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literature technology

Book 2.0?

I’ve been trying out the new Kindle from Amazon for the last two weeks, and I have to admit that I like it. It is interesting that the last “mass” medium to be remediated is also the oldest; the book. Many have raised concern about the transition from paper to e-ink screens, since these screens different from the medium on which we are used to experience the older version. Here are some of my thoughts on the matter, and also a short review of the new Kindle.

E-ink

Just think about this: the possibility of presenting text in the computer has been around for a long time – one of the first interfaces with the computer was in fact text. The mobile phones has, ever since they got displays, also been able to display text,  so why do we need ebooks if all computers and mobile phones that we have today can present text? The answer is the screen. It does not matter if you have a 40 inch flat Liquid Crystal Display, a 15 inch Catode Ray Tube, or an iPad or iPhone since they all are using additive light to display the picture on the screen. this is tiring, and very energy inefficient if the sole objective is to show you some letters. Hence, we need a new gadget with a new type of screen to remediate the text in the proper style of the book. The ebook uses e-ink to display the text or graphics on the screen, now this technology is just able to display grey scales, but a new version coined Trition is also able to show pages in colours. The e-ink use almost no power, since the screen is only using power when a transition is made, this makes it excellent for e-books since the only times you have to refresh the whole screen is when you flip to another page.

A transparent experience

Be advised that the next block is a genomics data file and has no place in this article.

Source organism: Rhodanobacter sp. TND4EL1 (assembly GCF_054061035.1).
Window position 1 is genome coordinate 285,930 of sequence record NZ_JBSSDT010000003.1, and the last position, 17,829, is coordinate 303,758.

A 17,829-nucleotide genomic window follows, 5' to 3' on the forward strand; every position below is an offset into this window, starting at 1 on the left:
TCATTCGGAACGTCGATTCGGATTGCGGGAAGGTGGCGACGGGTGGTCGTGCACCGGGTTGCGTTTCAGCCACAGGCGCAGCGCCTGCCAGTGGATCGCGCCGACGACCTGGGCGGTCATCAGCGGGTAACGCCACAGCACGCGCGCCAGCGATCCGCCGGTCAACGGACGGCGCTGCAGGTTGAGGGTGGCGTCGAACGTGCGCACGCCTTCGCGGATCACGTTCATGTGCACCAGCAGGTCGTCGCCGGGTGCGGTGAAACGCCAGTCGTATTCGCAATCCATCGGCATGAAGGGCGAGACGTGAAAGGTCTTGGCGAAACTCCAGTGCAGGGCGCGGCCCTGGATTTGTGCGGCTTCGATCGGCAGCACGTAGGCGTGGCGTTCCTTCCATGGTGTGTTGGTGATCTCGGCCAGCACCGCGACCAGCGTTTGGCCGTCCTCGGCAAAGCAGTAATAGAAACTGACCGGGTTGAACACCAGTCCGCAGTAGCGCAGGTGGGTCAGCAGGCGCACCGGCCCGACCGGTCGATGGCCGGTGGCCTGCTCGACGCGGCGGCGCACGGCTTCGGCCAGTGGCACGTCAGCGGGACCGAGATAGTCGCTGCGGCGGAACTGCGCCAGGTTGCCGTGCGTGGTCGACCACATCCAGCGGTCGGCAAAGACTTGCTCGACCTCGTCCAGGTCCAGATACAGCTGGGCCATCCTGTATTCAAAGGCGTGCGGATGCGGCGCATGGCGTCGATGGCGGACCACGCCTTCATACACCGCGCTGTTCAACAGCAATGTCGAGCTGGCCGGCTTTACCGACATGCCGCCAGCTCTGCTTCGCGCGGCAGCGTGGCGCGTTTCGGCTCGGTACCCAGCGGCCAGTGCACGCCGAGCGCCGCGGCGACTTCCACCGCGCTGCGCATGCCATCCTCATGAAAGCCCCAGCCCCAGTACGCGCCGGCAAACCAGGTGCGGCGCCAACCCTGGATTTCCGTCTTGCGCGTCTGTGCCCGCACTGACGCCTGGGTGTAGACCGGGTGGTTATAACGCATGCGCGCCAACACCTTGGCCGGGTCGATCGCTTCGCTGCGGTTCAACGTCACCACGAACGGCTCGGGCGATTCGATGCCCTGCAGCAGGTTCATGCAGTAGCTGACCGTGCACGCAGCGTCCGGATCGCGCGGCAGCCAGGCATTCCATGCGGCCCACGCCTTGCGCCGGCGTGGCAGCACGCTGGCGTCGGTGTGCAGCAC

When the device is started for the first time, it shows a text telling the reader not to think of it as a device, but to enjoy the experience of the content. To me, this sounds like a wish for the Kindle to do its remediation transparent, this means that you should not think about the technical aspect of the media. Another example illustrating this is how cinemas have digitalised their theatres, but this is in many ways transparent to the user who just sees the screen, without being aware that the projector is an 8K digital running a digital copy of the movie, and not  an older one running 24 still pictures per second through a light beam. The Kindle however is not transparent. Even though the screen is brilliant and the visual experience of reading is almost the same of reading a ‘proper’ book there are differences. One is that you can’t feel how far you are out in a book, this is stated in a progress bar instead. Another is that the Kindle does not smell anything (maybe a bit plastic), and for us who like the smell of print this is a disadvantage, but make sure to brew fresh coffee every morning and you get through it. Another thing is that you can’t put every book you have on the bookshelf since they are stored in digital format on a drive, not being physical. This is also a great thing; do you like to travel, and your book collection, now you can bring it with you without paying for any extra flight luggage. You can make citation directly on the screen using the pad, and write comment on them or post them via social network pages such as Twitter and Facebook. You can also search trough your collection after words. The two biggest arguments are however that included in the Kindle you find two dictionaries – Oxford Dictionary of English and The New Oxford American Dictionary -, and the way these are integrated into the system is nothing short of awesome. Let’s say you find a word, and want to make a search for it in one of the dictionaries, all you have to do is to move the cursor down in front of the word and the device show you what it means in a little window. The other arguments is all the free books you can get. Free book, yes you read right. Due to the Bern convention and a cool part of copyright legislature, literary works where the author has been dead for over 60 years (is different in some countries) are considered public domain. This means that you can download for free all the books that your grandfather had to use his last Farthings to afford. Oh, and the delivery system – Whispersync – is also pretty cool.